Publishing Translations Into (and out of) Arabic

This post originally appeared at the Abu Dhabi International Book Fair blog.

One of the most admirable aspects of the UAE is how much money is spent on cultural activities. The Abu Dhabi Authority for Culture & Heritage does a remarkable job funding events (such as the book fair) and helping to cultivate the apperception and production of art in the region.

In relation to the book fair, this philanthropic drive manifests itself in a number of ways, especially in the funding of translations.There are two main translation funders in the region: Kalima (based in Abu Dhabi) and the Mohammed Bin Rashid Al Maktoum Foundation (based in Dubai).

Kalima was established just a few years ago by the aforementioned Abu Dhabi Authority for Culture & Heritage to implement the vision of H.H. Sheikh Mohammed bin Zayed Al Nahyan, Crown Prince of Abu Dhabi and Deputy Supreme Commander of the UAE Armed Forces, with the goal of reviving translation within the Arab world. Kalima’s core program is to translate 100 books a year into Arabic from a variety of disciplines, including history, science, and literature.

The plan is that every year Kalima will announce 100 titles that it wants to support. They then identify the translator, work at obtaining rights, and find the right Arab publisher to work with to assure the translated title reaches an appropriate audience.

The Mohammed Bin Rashid Al Maktoum Foundation has a similar mission of improving the number and quality of translations into Arabic, but approaches the situation in a slightly different fashion. Tarjem is their main translation program, and has an even more ambitious goal that Kalima, in that they want to sponsor 365 titles a year. (In other words, a translation a day!) Rather than identify the works to translate and involve themselves in the publishing project directly, Tarjem accepts applications from publishers and for the most worthy projects the foundation purchases 1,500 copies to distribute to libraries and schools throughout the Arab world.

In addition to this publishing program, the foundation runs the Turjuman program, designed to improve and encourage translation in the Arab world by providing training courses for translators and scholarships that provide translators with the opportunity to pursue a master’s degree in translation. There are other programs as well, including “Cultural Dialogue” programs with a variety of countries, a “Book in a Capsule” program that provides hurried readers with 20-page summary versions of prominent business books, and the Dubai International Children’s Book Fair.

The activities of Literature Across Frontiers is a great complement to these two foundations. LAF represents approximately twenty cultural organizations from across Europe that provide translation subsidies to publishers interested in translating their works. In addition, these organizations frequently produce pamphlets and other promotional materials to spread the word about their literature. Alexandra Buchler of LAF came to the fair to make more Arab publishers aware of these programs in the hope that there will be an increase in translations into Arabic from the “smaller languages” of Europe, such as Catalan, Finnish, or Latvian. Her overall goal is to help create networks between European publishers and Arabic ones, in hopes of developing relationships that lead to greater cultural exchanges.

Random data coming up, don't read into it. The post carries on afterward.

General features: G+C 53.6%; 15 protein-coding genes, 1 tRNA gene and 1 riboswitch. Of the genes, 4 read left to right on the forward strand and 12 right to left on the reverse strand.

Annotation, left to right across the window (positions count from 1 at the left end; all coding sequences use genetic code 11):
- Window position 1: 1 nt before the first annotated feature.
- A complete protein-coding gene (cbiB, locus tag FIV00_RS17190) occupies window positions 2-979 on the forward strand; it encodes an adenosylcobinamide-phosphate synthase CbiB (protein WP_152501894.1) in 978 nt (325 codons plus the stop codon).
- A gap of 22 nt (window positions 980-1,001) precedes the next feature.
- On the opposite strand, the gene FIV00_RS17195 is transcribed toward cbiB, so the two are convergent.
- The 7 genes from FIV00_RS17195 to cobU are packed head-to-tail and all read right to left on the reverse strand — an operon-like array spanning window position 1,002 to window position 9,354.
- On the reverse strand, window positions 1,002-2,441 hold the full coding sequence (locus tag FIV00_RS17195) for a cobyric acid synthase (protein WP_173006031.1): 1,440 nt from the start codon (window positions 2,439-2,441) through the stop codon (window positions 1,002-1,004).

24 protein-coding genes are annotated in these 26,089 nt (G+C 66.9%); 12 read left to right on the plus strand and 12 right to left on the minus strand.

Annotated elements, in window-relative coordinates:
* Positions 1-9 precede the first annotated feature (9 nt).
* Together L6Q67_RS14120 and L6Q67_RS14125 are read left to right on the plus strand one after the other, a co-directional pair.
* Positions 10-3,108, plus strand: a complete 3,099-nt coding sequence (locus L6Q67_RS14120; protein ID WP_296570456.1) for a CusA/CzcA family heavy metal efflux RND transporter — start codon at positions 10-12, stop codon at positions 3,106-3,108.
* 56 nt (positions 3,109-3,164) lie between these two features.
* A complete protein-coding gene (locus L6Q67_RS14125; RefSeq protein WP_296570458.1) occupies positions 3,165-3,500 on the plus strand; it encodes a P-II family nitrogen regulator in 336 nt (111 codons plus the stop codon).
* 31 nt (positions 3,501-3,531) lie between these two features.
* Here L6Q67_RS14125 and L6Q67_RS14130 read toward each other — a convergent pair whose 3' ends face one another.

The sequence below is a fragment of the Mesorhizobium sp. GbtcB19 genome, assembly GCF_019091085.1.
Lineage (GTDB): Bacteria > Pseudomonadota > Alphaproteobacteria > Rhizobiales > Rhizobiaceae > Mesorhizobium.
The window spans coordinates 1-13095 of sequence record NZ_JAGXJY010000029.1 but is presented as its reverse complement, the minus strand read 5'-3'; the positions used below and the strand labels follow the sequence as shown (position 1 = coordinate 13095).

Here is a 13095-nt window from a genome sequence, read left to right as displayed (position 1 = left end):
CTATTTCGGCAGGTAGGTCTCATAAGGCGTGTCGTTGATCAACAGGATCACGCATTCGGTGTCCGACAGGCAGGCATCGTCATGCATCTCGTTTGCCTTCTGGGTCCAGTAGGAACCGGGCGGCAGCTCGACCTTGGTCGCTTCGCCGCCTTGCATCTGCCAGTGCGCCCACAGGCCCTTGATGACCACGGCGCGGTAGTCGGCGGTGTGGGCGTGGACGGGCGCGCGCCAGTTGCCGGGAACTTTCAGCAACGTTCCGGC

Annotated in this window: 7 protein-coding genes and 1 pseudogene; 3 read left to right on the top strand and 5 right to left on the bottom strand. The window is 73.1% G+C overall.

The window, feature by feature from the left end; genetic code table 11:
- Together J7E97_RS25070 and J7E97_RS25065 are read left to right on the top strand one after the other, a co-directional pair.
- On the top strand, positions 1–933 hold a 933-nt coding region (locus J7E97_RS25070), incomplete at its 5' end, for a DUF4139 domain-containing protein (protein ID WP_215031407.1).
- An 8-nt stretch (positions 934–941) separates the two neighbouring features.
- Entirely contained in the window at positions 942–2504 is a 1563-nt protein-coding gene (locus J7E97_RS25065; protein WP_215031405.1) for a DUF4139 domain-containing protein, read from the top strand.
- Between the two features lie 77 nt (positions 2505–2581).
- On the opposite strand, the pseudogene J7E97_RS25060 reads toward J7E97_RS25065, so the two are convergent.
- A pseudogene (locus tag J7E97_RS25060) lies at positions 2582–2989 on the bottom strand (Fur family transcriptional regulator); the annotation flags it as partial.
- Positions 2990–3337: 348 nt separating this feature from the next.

Unfortunately there aren’t a lot of Finnish to Arabic translators out there (for example–this is true with a ton of countries), so LAF is also trying to create partnerships to support the development and training of translators.

Finally, Next Page is also at the fair to spread the word about “Encounters,” a program of the foundation to encourage translation and exchange between Arabic and the languages of Eastern Europe. Through this program they hope to establish better relationships between publishers in the two regions and supply translation subsidies to publishers of both areas. (A very logical and great complement to what LAF is doing.)

In addition to subsidies, Next Page produces some fantastically informative reports. Ina Doublekova gave me a copy of a recent study on “Translations of Books from Arabic in Four East European Countries after 1989,” which is really fascinating. According to the opening summary, over the last decade the average number of titles translated from Arabic into Bulgarian, Hungarian, Polish, and Serbia, is between 0 and 3 titles per year. (The entire study is available online at http://www.npage.org.) Hopefully thanks to Next Page—and its energetic and brilliant director Yana Genova—this situation will improve greatly over the next few years.

Overall, it’s very encouraging to uncover so many organizations all working to improve the flow of books both into and out of Arabic. It’s my belief that publishing across borders makes the world a better place–and right now there’s not enough publishing of this sort in the world.a

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